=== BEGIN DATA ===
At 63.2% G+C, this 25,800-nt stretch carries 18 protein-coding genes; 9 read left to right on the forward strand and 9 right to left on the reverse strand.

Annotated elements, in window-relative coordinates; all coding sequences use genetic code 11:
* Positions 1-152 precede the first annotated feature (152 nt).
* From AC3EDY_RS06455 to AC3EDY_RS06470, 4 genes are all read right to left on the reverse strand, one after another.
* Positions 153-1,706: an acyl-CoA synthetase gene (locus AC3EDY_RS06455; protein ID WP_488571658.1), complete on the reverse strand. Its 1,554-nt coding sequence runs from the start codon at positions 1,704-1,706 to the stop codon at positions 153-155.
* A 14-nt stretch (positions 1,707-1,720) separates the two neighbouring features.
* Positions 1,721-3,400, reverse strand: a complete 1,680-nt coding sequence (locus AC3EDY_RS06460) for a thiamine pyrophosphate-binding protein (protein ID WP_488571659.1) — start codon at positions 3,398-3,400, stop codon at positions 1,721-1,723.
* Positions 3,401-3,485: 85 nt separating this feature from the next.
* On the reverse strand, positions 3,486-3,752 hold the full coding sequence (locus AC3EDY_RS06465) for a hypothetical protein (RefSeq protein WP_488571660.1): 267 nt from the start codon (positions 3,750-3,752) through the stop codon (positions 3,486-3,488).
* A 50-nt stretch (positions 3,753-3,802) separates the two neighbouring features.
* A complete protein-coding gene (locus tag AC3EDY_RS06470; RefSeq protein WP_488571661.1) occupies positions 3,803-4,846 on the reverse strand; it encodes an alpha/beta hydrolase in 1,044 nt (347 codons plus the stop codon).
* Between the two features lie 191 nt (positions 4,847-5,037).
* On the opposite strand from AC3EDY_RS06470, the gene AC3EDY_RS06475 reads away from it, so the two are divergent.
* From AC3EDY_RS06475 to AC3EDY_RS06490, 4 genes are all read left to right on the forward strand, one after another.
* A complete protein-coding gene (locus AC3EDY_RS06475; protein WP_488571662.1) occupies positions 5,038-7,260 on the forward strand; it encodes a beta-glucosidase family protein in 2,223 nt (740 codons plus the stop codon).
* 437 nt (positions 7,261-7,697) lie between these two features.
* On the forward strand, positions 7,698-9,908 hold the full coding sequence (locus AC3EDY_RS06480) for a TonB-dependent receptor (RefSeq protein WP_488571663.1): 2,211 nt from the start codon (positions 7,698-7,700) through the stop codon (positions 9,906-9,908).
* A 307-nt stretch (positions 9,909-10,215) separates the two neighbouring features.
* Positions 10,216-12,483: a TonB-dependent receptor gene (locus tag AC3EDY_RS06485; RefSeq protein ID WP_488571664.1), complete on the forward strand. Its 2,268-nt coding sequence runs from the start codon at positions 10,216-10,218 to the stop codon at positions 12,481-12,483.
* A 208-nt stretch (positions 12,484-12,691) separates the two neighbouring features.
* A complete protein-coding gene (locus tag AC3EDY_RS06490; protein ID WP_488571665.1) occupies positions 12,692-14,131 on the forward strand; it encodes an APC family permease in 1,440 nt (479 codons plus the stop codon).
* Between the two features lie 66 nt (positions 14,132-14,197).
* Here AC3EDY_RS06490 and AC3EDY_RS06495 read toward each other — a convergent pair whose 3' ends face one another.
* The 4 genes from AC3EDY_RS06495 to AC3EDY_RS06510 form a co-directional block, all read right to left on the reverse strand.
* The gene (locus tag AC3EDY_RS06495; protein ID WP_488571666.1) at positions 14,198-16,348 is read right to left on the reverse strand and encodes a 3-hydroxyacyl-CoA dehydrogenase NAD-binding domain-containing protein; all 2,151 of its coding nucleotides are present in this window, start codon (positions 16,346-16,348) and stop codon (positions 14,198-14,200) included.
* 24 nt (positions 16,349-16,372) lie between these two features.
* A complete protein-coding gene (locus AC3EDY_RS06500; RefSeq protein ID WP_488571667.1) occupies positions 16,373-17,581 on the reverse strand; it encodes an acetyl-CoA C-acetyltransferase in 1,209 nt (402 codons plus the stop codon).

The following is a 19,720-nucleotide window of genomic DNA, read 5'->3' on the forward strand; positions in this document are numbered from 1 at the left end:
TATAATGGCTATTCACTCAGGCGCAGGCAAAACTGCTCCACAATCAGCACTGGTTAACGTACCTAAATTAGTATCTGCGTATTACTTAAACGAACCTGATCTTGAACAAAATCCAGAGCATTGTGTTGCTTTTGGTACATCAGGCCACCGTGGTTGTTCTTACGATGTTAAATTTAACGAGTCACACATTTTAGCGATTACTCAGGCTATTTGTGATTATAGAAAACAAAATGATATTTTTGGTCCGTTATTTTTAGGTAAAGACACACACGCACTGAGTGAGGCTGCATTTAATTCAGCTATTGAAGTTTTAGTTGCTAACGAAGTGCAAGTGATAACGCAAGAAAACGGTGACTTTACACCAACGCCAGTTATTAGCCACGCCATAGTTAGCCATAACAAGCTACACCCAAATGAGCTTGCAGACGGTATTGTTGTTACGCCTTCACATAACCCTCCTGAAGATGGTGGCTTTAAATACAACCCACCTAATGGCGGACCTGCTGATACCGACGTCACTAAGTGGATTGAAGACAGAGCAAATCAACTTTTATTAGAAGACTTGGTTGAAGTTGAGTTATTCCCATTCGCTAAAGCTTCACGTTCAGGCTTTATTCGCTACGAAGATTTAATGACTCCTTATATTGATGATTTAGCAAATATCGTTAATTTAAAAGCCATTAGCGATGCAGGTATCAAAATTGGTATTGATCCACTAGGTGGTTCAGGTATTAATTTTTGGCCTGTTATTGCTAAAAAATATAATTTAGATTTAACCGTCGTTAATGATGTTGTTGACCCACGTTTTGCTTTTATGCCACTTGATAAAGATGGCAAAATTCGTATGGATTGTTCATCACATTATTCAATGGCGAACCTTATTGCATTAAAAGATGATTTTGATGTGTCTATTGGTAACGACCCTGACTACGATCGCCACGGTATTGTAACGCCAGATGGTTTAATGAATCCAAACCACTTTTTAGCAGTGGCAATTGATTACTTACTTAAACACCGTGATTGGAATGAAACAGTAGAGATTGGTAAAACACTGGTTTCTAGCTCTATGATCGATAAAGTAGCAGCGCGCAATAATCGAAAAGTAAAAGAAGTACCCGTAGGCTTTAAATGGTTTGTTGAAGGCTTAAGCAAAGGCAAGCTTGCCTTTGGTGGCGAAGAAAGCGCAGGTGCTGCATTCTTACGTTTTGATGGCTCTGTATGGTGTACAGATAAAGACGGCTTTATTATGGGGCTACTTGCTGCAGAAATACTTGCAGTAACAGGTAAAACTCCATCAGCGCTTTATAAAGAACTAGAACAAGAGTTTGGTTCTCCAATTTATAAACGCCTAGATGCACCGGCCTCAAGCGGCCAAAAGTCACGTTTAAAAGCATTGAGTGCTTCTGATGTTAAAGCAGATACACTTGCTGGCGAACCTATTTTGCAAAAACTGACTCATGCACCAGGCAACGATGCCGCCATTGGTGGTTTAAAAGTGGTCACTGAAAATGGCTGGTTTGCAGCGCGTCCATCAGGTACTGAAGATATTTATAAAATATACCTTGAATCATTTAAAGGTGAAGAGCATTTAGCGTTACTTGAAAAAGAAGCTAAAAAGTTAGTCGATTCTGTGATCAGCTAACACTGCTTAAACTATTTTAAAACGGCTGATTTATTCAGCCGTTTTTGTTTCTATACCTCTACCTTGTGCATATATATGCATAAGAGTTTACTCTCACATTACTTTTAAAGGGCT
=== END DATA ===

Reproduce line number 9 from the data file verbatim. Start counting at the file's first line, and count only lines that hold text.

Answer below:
* On the reverse strand, positions 3,486-3,752 hold the full coding sequence (locus AC3EDY_RS06465) for a hypothetical protein (RefSeq protein WP_488571660.1): 267 nt from the start codon (positions 3,750-3,752) through the stop codon (positions 3,486-3,488).